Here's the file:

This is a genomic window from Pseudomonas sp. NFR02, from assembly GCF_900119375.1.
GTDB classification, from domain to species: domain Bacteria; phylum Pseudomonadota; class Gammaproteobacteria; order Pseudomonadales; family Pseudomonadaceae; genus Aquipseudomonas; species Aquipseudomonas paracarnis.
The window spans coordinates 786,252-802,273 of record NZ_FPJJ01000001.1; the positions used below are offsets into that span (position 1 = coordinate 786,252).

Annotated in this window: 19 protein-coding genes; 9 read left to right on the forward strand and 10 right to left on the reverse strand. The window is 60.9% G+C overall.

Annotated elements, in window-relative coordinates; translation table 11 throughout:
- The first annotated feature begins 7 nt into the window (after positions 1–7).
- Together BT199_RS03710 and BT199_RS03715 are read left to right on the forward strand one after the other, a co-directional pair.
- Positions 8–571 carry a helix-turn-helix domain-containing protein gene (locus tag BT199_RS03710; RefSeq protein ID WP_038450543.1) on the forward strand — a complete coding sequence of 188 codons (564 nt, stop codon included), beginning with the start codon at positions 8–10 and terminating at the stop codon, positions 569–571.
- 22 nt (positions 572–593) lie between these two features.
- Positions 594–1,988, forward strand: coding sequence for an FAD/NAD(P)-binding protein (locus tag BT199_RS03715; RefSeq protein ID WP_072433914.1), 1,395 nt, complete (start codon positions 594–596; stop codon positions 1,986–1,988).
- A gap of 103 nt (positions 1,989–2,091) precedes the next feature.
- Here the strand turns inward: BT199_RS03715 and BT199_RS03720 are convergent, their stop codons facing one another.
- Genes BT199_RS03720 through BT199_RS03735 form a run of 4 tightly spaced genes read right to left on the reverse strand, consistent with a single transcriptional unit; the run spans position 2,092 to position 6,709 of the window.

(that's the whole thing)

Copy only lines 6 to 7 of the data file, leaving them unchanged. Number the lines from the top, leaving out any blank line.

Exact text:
- The first annotated feature begins 7 nt into the window (after positions 1–7).
- Together BT199_RS03710 and BT199_RS03715 are read left to right on the forward strand one after the other, a co-directional pair.